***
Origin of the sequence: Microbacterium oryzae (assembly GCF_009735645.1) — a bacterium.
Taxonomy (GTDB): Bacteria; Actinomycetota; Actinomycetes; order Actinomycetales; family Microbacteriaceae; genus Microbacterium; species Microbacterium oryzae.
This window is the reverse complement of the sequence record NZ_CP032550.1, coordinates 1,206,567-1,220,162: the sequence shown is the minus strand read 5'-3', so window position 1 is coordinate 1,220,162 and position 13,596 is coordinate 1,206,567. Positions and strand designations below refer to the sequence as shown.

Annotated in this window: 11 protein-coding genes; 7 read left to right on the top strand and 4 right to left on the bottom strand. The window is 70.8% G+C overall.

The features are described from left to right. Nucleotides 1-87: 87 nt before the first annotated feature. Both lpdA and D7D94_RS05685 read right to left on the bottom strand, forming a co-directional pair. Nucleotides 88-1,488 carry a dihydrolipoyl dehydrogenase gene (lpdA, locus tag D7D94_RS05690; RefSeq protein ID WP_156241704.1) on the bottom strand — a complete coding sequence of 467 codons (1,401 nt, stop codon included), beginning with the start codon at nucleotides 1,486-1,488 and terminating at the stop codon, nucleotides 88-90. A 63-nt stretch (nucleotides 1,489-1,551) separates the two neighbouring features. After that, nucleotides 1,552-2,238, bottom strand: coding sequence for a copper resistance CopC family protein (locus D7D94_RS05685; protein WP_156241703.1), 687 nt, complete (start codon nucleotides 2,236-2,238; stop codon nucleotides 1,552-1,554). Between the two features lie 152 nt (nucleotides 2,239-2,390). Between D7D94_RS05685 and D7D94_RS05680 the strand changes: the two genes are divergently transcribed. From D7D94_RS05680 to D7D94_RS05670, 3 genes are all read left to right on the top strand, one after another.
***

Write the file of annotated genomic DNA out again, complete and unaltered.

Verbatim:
Origin of the sequence: Microbacterium oryzae (assembly GCF_009735645.1) — a bacterium.
Taxonomy (GTDB): Bacteria; Actinomycetota; Actinomycetes; order Actinomycetales; family Microbacteriaceae; genus Microbacterium; species Microbacterium oryzae.
This window is the reverse complement of the sequence record NZ_CP032550.1, coordinates 1,206,567-1,220,162: the sequence shown is the minus strand read 5'-3', so window position 1 is coordinate 1,220,162 and position 13,596 is coordinate 1,206,567. Positions and strand designations below refer to the sequence as shown.

Annotated in this window: 11 protein-coding genes; 7 read left to right on the top strand and 4 right to left on the bottom strand. The window is 70.8% G+C overall.

The features are described from left to right. Nucleotides 1-87: 87 nt before the first annotated feature. Both lpdA and D7D94_RS05685 read right to left on the bottom strand, forming a co-directional pair. Nucleotides 88-1,488 carry a dihydrolipoyl dehydrogenase gene (lpdA, locus tag D7D94_RS05690; RefSeq protein ID WP_156241704.1) on the bottom strand — a complete coding sequence of 467 codons (1,401 nt, stop codon included), beginning with the start codon at nucleotides 1,486-1,488 and terminating at the stop codon, nucleotides 88-90. A 63-nt stretch (nucleotides 1,489-1,551) separates the two neighbouring features. After that, nucleotides 1,552-2,238, bottom strand: coding sequence for a copper resistance CopC family protein (locus D7D94_RS05685; protein WP_156241703.1), 687 nt, complete (start codon nucleotides 2,236-2,238; stop codon nucleotides 1,552-1,554). Between the two features lie 152 nt (nucleotides 2,239-2,390). Between D7D94_RS05685 and D7D94_RS05680 the strand changes: the two genes are divergently transcribed. From D7D94_RS05680 to D7D94_RS05670, 3 genes are all read left to right on the top strand, one after another.